On GQ.com’s “The Trends That Matter” Fall 2012 trend report, author Jim Moore lists fur as one of this season’s major must-haves. But is there more to this trend than meets the guy? Let’s take a closer look.


It’s practically shoved down our throats that fur equals luxury, and not simply because it’s warm and soft. As the report admits, “with so many technical materials used in the body, it’s nice to have a luxury touch”. Like what most arctic explorers and astronauts choose who brave temperatures beyond anything New York or Chicago could muster, hi-tech synthetics are the way to go if staying warm is the true ambition in wearing fur. Fur, however, far removed from functionality is one of the most sought-after symbols of power – financial, sexual, and direct power over nature. But has this symbol truly lasted the test of time since GQ itself asked the question “Should animals become coats?” on the cover of their November 1970 magazine? We’re skeptical.

Only last year, Olivier Lalanne,  editor-in-chief at Vogue Hommes International and deputy editor-in-chief of Vogue Paris did not mince words about the tactile (and olfactory) lack of luxury associated with fur when, in his own words, he published:

“Fur is as much a no-no as ever. It’s sexually dodgy, feels funny, and reeks when it’s rained on.”

And why the need for a fur trimmed hood to define luxury? Isn’t that a bit démodé? Isn’t the limited definition of luxury in itself against the forward momentum of fashion – or is this feeling of fashion evolution, season after season only an increasingly accelerating and regurgitating optical illusion of progress toward something better? So what’s our beef with fur? Read on.

FUR IS BAD DESIGN

While the definition of good design continues to be contentiously debated, we can be confident in saying that good design exists somewhere in a balance between expertly executed aesthetics, ease of functionality, and efficient use of resources. The trend of fur, however, is almost entirely based in pure frivolity. For the average consumer, it’s a decoration that is barely functional outside of semiotics, and easily replaceable by cutting-edge, future textiles. The singular future-fur featured in the GQ report was from J.Crew (right) but the rest of the garments in the report showcased the old-fashioned stuff. As for aesthetics, there is very little control over fur short of selective breeding and dyeing. It’s stiff, bulky, and designed by nature to decompose. The amount of nasty substances required to keep a pelt from festering off of one of those hoods is disturbing enough for Fur Famrers in Nova Scotia to violate the provincial Environmental Act, enough to have ads banned claiming that fur is “eco-friendly”, and enough for the fur industry to launch a “Fur Is Green” campaign that has seriously backfired after scientific research proving otherwise was published, putting a major damper on the efficiency claims. It’s an industry that the World Bank once ranked as the world’s fifth biggest toxic metal polluter, an industry responsible for killing threatened and endangered species despite claims otherwise, and an industry being banned or limited in more countries every year. What good design that is not edible needs to be refrigerated at forty-five degrees so it doesn’t rot or get attacked by insects during the spring and summer? What good design is so inefficient that it requires the raising, feeding, watering and housing of 11 animals for about every 2 pounds of product? What industry with the premiere claim to luxury is capitalizing in countries like China with little to no environmental or animal welfare regulations, yet produces and consumes more fur, including domestic cat and dog, than anywhere else in the world?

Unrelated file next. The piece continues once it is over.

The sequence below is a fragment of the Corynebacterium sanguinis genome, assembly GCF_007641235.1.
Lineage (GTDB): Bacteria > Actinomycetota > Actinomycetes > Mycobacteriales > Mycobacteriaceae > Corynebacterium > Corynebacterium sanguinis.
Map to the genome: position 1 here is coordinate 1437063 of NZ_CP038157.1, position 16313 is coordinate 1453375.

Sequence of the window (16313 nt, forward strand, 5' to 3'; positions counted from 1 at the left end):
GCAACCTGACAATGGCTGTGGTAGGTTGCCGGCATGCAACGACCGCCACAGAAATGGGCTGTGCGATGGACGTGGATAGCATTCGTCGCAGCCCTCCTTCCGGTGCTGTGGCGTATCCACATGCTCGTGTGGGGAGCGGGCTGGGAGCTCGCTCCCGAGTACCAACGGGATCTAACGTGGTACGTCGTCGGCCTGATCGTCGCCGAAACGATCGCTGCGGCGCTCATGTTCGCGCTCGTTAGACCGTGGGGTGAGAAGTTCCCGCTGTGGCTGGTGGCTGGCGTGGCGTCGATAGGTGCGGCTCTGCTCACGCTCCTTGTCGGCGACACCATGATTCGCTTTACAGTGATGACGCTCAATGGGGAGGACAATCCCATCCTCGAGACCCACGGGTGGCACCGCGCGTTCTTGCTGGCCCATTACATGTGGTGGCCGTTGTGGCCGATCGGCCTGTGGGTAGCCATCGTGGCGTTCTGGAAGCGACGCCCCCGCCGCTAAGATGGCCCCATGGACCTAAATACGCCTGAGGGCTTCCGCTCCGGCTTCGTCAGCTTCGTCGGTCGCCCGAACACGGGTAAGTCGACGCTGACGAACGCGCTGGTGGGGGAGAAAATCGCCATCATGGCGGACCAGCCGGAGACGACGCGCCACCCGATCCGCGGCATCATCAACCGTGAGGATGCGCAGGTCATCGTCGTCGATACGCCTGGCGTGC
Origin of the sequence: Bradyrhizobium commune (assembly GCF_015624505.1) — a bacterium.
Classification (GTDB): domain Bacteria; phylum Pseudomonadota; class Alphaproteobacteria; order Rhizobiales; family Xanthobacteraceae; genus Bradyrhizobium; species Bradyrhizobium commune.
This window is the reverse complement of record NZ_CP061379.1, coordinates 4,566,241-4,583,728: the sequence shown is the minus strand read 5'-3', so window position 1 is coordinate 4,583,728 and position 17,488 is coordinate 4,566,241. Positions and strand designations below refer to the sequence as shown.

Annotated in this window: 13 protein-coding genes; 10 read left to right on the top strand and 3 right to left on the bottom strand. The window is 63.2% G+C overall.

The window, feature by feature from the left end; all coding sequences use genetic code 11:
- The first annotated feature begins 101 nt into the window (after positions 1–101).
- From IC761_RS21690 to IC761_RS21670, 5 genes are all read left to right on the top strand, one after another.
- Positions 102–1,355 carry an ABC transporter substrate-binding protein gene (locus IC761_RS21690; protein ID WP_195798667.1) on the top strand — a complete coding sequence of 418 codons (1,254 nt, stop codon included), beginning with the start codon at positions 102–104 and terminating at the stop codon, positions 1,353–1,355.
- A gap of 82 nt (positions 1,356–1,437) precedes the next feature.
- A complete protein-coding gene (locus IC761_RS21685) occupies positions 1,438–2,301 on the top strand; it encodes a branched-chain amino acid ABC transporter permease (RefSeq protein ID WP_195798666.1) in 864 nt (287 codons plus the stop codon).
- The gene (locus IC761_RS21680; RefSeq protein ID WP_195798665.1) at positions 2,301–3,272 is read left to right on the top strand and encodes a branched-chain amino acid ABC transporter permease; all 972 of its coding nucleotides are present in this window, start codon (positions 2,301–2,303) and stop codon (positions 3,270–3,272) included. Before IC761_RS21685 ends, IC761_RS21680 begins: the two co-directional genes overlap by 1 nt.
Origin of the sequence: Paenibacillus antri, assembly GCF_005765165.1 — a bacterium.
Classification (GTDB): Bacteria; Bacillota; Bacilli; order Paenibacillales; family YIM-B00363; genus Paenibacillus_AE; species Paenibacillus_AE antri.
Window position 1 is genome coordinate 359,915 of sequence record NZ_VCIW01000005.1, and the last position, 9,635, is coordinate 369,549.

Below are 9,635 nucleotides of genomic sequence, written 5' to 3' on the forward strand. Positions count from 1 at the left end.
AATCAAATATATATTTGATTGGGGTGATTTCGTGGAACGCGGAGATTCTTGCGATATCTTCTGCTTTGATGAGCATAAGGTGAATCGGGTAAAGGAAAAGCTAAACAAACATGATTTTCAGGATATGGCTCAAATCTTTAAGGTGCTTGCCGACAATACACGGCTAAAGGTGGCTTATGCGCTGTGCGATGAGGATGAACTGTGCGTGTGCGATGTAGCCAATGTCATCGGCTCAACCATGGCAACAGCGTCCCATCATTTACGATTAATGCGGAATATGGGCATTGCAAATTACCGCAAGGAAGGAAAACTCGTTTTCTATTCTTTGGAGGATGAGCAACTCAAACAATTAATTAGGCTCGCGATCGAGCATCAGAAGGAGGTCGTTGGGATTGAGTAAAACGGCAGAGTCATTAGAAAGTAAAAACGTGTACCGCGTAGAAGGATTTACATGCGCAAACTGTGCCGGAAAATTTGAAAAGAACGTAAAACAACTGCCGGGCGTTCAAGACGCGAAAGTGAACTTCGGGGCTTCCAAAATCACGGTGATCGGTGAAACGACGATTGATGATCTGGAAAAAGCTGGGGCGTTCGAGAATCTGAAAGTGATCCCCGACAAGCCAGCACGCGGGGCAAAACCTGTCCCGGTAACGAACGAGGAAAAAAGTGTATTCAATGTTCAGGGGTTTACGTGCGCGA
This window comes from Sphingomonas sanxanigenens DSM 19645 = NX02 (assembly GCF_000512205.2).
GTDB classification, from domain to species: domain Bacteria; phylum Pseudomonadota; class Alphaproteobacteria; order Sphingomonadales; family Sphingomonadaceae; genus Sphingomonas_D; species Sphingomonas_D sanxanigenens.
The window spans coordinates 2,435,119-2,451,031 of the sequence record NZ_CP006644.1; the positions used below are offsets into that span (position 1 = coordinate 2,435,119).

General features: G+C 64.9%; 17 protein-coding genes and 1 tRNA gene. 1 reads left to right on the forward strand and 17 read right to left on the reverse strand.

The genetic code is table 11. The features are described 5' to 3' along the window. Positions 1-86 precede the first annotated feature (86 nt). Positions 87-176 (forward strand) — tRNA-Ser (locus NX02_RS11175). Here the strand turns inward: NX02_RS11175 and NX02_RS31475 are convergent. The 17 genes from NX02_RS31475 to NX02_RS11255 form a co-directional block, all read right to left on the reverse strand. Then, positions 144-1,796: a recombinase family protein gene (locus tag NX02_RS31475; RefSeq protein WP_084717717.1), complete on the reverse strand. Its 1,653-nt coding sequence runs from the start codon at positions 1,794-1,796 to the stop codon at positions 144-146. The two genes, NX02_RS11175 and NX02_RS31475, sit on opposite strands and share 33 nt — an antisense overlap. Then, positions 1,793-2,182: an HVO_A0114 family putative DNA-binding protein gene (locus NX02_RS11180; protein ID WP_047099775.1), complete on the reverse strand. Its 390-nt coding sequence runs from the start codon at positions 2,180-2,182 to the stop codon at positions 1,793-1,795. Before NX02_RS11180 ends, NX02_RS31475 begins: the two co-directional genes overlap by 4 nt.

FUR IS A SYMBOL, BUT NOT A GOOD ONE